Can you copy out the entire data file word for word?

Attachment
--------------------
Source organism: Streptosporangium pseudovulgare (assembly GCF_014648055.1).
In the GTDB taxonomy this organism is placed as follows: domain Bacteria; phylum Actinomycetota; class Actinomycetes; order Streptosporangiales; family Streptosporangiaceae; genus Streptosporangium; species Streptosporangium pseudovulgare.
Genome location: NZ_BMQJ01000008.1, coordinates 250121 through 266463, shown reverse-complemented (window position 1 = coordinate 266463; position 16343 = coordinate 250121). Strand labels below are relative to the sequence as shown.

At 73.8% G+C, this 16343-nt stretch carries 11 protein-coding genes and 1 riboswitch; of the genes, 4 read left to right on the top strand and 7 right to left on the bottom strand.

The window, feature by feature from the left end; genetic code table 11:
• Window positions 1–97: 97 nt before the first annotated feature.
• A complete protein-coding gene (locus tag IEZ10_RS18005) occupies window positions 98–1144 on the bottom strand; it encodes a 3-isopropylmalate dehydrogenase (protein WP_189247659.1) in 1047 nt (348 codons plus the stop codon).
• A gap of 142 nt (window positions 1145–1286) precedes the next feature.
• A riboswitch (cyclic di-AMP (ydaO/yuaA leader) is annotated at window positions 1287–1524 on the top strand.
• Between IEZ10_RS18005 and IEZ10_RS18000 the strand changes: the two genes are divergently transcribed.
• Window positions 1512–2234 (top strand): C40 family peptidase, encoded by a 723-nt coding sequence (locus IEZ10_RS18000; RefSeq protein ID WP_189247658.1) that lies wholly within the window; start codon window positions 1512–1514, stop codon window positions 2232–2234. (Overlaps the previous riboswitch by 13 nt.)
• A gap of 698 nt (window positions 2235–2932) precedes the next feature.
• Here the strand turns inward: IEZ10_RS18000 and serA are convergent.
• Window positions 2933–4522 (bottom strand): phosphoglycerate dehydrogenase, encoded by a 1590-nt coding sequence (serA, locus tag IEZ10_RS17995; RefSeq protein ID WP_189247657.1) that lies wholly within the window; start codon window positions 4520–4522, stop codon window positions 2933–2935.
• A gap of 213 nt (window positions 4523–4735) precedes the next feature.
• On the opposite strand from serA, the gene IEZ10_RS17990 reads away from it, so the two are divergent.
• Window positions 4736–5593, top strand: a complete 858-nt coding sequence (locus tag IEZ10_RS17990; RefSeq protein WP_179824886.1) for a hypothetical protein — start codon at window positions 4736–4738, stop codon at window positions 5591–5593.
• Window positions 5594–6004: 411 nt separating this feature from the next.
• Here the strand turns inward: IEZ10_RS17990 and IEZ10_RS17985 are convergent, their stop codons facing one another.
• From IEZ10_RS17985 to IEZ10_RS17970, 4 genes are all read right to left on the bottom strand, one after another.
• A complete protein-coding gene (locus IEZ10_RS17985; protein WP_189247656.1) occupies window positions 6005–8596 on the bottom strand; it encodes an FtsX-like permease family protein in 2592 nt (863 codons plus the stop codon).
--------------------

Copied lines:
Source organism: Streptosporangium pseudovulgare (assembly GCF_014648055.1).
In the GTDB taxonomy this organism is placed as follows: domain Bacteria; phylum Actinomycetota; class Actinomycetes; order Streptosporangiales; family Streptosporangiaceae; genus Streptosporangium; species Streptosporangium pseudovulgare.
Genome location: NZ_BMQJ01000008.1, coordinates 250121 through 266463, shown reverse-complemented (window position 1 = coordinate 266463; position 16343 = coordinate 250121). Strand labels below are relative to the sequence as shown.

At 73.8% G+C, this 16343-nt stretch carries 11 protein-coding genes and 1 riboswitch; of the genes, 4 read left to right on the top strand and 7 right to left on the bottom strand.

The window, feature by feature from the left end; genetic code table 11:
• Window positions 1–97: 97 nt before the first annotated feature.
• A complete protein-coding gene (locus tag IEZ10_RS18005) occupies window positions 98–1144 on the bottom strand; it encodes a 3-isopropylmalate dehydrogenase (protein WP_189247659.1) in 1047 nt (348 codons plus the stop codon).
• A gap of 142 nt (window positions 1145–1286) precedes the next feature.
• A riboswitch (cyclic di-AMP (ydaO/yuaA leader) is annotated at window positions 1287–1524 on the top strand.
• Between IEZ10_RS18005 and IEZ10_RS18000 the strand changes: the two genes are divergently transcribed.
• Window positions 1512–2234 (top strand): C40 family peptidase, encoded by a 723-nt coding sequence (locus IEZ10_RS18000; RefSeq protein ID WP_189247658.1) that lies wholly within the window; start codon window positions 1512–1514, stop codon window positions 2232–2234. (Overlaps the previous riboswitch by 13 nt.)
• A gap of 698 nt (window positions 2235–2932) precedes the next feature.
• Here the strand turns inward: IEZ10_RS18000 and serA are convergent.
• Window positions 2933–4522 (bottom strand): phosphoglycerate dehydrogenase, encoded by a 1590-nt coding sequence (serA, locus tag IEZ10_RS17995; RefSeq protein ID WP_189247657.1) that lies wholly within the window; start codon window positions 4520–4522, stop codon window positions 2933–2935.
• A gap of 213 nt (window positions 4523–4735) precedes the next feature.
• On the opposite strand from serA, the gene IEZ10_RS17990 reads away from it, so the two are divergent.
• Window positions 4736–5593, top strand: a complete 858-nt coding sequence (locus tag IEZ10_RS17990; RefSeq protein WP_179824886.1) for a hypothetical protein — start codon at window positions 4736–4738, stop codon at window positions 5591–5593.
• Window positions 5594–6004: 411 nt separating this feature from the next.
• Here the strand turns inward: IEZ10_RS17990 and IEZ10_RS17985 are convergent, their stop codons facing one another.
• From IEZ10_RS17985 to IEZ10_RS17970, 4 genes are all read right to left on the bottom strand, one after another.
• A complete protein-coding gene (locus IEZ10_RS17985; protein WP_189247656.1) occupies window positions 6005–8596 on the bottom strand; it encodes an FtsX-like permease family protein in 2592 nt (863 codons plus the stop codon).